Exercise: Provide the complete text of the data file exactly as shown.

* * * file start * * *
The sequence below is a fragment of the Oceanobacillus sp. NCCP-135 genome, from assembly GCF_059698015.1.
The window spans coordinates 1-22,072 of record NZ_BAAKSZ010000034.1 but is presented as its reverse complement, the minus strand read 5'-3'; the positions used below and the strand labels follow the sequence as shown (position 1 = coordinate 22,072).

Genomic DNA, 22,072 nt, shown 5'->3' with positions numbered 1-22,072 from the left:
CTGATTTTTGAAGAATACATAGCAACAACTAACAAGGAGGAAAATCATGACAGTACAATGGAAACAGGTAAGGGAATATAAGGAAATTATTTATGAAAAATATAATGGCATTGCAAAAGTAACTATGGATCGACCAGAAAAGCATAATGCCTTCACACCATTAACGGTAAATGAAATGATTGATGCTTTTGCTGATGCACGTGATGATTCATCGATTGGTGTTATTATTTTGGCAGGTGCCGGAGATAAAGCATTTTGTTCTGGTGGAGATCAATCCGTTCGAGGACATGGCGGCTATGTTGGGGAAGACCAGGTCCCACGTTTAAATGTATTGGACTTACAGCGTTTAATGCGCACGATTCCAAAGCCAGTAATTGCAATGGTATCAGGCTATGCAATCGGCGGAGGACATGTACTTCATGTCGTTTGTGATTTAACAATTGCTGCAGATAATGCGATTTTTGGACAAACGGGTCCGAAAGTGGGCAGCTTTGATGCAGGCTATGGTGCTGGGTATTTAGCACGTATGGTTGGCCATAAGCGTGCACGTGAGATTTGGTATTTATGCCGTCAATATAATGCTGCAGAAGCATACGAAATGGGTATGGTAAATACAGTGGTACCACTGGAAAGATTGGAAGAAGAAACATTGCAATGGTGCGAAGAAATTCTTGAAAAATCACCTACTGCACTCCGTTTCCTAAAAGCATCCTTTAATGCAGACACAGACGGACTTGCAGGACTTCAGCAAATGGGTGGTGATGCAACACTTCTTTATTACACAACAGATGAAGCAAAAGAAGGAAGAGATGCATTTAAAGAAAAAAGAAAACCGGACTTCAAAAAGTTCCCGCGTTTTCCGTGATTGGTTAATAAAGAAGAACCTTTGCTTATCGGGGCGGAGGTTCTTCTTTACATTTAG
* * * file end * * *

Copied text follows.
The sequence below is a fragment of the Oceanobacillus sp. NCCP-135 genome, from assembly GCF_059698015.1.
The window spans coordinates 1-22,072 of record NZ_BAAKSZ010000034.1 but is presented as its reverse complement, the minus strand read 5'-3'; the positions used below and the strand labels follow the sequence as shown (position 1 = coordinate 22,072).

Genomic DNA, 22,072 nt, shown 5'->3' with positions numbered 1-22,072 from the left:
CTGATTTTTGAAGAATACATAGCAACAACTAACAAGGAGGAAAATCATGACAGTACAATGGAAACAGGTAAGGGAATATAAGGAAATTATTTATGAAAAATATAATGGCATTGCAAAAGTAACTATGGATCGACCAGAAAAGCATAATGCCTTCACACCATTAACGGTAAATGAAATGATTGATGCTTTTGCTGATGCACGTGATGATTCATCGATTGGTGTTATTATTTTGGCAGGTGCCGGAGATAAAGCATTTTGTTCTGGTGGAGATCAATCCGTTCGAGGACATGGCGGCTATGTTGGGGAAGACCAGGTCCCACGTTTAAATGTATTGGACTTACAGCGTTTAATGCGCACGATTCCAAAGCCAGTAATTGCAATGGTATCAGGCTATGCAATCGGCGGAGGACATGTACTTCATGTCGTTTGTGATTTAACAATTGCTGCAGATAATGCGATTTTTGGACAAACGGGTCCGAAAGTGGGCAGCTTTGATGCAGGCTATGGTGCTGGGTATTTAGCACGTATGGTTGGCCATAAGCGTGCACGTGAGATTTGGTATTTATGCCGTCAATATAATGCTGCAGAAGCATACGAAATGGGTATGGTAAATACAGTGGTACCACTGGAAAGATTGGAAGAAGAAACATTGCAATGGTGCGAAGAAATTCTTGAAAAATCACCTACTGCACTCCGTTTCCTAAAAGCATCCTTTAATGCAGACACAGACGGACTTGCAGGACTTCAGCAAATGGGTGGTGATGCAACACTTCTTTATTACACAACAGATGAAGCAAAAGAAGGAAGAGATGCATTTAAAGAAAAAAGAAAACCGGACTTCAAAAAGTTCCCGCGTTTTCCGTGATTGGTTAATAAAGAAGAACCTTTGCTTATCGGGGCGGAGGTTCTTCTTTACATTTAG